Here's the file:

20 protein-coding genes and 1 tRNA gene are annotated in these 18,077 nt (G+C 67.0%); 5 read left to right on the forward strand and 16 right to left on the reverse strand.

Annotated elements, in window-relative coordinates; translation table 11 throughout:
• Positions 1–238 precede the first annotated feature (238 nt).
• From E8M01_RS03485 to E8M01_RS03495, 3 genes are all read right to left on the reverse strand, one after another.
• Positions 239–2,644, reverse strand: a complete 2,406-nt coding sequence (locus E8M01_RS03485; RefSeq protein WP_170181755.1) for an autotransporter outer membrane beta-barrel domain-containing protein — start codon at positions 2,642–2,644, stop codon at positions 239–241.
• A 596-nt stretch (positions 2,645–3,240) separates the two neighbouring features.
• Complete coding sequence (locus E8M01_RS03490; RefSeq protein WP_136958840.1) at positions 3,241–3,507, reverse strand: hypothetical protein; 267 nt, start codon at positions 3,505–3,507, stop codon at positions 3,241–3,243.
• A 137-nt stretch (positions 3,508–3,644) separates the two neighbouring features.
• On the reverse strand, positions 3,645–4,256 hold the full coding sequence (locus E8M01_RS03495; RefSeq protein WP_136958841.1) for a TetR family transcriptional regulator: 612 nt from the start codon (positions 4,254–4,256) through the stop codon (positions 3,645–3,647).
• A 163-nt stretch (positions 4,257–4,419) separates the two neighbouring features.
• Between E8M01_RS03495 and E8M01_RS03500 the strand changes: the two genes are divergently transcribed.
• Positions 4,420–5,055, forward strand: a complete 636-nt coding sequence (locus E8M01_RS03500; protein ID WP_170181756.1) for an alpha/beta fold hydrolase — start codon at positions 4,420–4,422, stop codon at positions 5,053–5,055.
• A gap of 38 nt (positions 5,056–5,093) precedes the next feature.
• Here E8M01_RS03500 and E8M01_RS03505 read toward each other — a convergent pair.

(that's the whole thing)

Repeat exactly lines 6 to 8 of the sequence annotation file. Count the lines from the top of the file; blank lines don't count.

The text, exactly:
• A 596-nt stretch (positions 2,645–3,240) separates the two neighbouring features.
• Complete coding sequence (locus E8M01_RS03490; RefSeq protein WP_136958840.1) at positions 3,241–3,507, reverse strand: hypothetical protein; 267 nt, start codon at positions 3,505–3,507, stop codon at positions 3,241–3,243.
• A 137-nt stretch (positions 3,508–3,644) separates the two neighbouring features.